Tuesday, August 16, 2011

Why do People Tremble After Exercise?

If you have ever finished a workout only to find that you body is trembling, you are not alone. Involuntary shaking or trembling after exercise is a common occurrence and in most cases, a minor annoyance that passes quickly. Your level of exercise and lifestyle can play a role in the trembling and in some cases you may be able to stop the post-workout shakes. Speak to your doctor if the trembling is severe or prolonged.
Muscle Fatique
Muscle fatigue is perhaps the most common reason for trembling after exercising. Your muscles are taxed when you work out, and are in a constant state of strengthening. You might feel a tremble when you are done with your exercises because your muscles are not used to the intensity of the workout, or not yet capable of supporting the level of workout you prefer. Resolve this cause for trembling by holding back a bit; exercising at less than 100 percent capacity until your muscles are stronger.
Low Blood Sugar
You might feel shaking and trembling after exercise because your blood sugar has dipped to the low end of the scale. A common reason for low blood sugar after exercising is that you did not eat enough before your workout. Try not to exercise on a completely empty stomach, but instead eat a nutritious snack at least an hour before hitting the pool, track or sports field. A protein-based mini-meal like an energy bar or cheese combined with whole grain toast or cereal gives you the energy boost you need to exercise and keep your blood sugar stabilized.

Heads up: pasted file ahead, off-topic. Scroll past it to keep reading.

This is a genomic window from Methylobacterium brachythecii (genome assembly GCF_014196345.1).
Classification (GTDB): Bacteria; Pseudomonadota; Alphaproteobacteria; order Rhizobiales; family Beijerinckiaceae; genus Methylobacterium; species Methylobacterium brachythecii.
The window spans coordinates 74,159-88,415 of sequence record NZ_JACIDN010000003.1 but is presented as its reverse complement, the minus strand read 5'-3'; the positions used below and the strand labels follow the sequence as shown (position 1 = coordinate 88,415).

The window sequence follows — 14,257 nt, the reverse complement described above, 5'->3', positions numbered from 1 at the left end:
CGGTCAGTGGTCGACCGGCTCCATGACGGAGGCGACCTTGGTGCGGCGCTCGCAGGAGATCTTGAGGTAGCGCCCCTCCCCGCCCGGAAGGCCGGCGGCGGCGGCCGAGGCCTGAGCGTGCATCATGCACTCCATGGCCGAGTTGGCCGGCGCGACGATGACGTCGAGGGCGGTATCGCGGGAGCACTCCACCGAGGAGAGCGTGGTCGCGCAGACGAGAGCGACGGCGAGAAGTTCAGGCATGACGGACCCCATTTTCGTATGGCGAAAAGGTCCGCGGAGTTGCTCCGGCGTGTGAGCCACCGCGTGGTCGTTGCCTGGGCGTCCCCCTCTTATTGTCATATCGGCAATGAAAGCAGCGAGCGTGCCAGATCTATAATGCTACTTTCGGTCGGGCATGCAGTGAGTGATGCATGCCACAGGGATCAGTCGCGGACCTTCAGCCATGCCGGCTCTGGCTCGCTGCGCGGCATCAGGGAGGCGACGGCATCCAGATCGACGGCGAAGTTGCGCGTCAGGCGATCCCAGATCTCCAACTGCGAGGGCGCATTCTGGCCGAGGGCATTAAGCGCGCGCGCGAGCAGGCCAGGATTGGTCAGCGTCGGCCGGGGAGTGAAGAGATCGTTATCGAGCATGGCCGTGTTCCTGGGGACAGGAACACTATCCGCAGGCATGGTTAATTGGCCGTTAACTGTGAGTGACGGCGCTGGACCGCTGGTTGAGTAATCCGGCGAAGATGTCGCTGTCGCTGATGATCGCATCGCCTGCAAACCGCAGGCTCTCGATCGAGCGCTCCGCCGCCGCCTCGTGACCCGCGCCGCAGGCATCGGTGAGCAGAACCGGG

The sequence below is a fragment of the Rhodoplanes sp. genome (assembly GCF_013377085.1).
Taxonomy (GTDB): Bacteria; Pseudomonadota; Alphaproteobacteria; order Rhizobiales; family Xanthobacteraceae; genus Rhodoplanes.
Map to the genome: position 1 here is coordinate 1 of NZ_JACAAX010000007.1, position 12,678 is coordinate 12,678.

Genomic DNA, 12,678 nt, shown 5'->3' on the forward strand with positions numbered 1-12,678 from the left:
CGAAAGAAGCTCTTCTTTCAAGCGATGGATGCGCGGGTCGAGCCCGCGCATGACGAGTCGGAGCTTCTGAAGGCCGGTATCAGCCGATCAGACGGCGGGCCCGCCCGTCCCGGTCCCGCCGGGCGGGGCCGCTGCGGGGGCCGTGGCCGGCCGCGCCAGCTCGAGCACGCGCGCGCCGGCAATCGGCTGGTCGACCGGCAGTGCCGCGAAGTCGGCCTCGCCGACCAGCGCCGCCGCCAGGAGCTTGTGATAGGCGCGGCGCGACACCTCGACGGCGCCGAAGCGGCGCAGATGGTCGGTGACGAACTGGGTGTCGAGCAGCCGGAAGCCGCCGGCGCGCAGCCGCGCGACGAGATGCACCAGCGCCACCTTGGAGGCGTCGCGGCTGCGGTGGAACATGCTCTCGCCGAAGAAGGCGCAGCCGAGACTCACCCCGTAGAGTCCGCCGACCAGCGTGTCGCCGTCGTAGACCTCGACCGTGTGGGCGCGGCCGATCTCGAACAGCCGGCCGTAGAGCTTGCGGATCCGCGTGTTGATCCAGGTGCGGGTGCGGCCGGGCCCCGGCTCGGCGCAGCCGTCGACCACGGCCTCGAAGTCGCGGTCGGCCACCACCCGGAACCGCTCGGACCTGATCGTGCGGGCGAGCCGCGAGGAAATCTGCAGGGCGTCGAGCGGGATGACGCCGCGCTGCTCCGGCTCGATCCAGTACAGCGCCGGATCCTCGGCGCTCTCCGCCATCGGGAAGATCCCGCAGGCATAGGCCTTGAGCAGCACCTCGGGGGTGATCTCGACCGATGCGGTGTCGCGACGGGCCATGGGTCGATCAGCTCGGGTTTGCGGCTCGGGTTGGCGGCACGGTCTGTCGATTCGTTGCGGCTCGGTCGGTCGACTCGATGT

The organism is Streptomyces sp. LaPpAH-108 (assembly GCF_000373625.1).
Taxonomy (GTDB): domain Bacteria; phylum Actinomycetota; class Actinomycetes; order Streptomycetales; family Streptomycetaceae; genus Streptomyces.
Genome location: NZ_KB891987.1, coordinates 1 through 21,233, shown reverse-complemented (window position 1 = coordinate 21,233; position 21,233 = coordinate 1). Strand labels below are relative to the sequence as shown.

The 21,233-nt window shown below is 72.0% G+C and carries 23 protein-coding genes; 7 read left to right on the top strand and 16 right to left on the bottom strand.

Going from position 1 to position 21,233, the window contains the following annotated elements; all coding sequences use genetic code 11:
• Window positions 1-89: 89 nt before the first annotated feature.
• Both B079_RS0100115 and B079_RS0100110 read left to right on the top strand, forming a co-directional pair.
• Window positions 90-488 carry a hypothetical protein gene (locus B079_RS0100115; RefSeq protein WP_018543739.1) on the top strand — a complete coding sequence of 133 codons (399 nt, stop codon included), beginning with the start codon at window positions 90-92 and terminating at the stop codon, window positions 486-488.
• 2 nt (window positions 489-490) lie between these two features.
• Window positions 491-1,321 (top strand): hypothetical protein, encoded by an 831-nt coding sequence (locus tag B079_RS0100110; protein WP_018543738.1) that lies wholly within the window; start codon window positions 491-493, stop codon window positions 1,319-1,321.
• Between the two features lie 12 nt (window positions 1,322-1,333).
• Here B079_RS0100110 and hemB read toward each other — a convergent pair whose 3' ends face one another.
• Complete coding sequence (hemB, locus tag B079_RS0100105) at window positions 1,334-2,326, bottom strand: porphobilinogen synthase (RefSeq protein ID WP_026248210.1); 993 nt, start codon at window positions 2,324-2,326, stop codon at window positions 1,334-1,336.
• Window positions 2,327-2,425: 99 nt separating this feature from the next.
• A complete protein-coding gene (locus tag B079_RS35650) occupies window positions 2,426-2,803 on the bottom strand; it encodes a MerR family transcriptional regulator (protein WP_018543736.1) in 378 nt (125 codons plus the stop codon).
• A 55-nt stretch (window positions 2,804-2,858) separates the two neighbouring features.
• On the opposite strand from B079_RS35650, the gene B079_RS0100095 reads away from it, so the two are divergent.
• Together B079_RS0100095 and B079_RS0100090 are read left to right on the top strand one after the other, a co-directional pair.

The trembling or shaking you feel after a workout may be no more than a reaction to the vibrations associated with certain kinds of sports. Cycling and racquet sports are two forms of exercise than can cause shaking in the hands and arms due to the tight grip with which you hold the handlebars or racquet. Riding over bumpy terrain or serving the ball across the court with an abundance of power can cause vibrations that your nerves continue to react to after the fact.
Tremors that are symptoms of neurological conditions, including Parkinson's disease, may intensify during or after a workout. An intention tremor, also called a kinetic tremor, is a type of trembling that occurs after you have performed any kind of movement. Intention tremors may happen when you are performing an everyday task like holding a fork or writing as well as after exercising. When your muscles are resting, this type of tremor usually stops.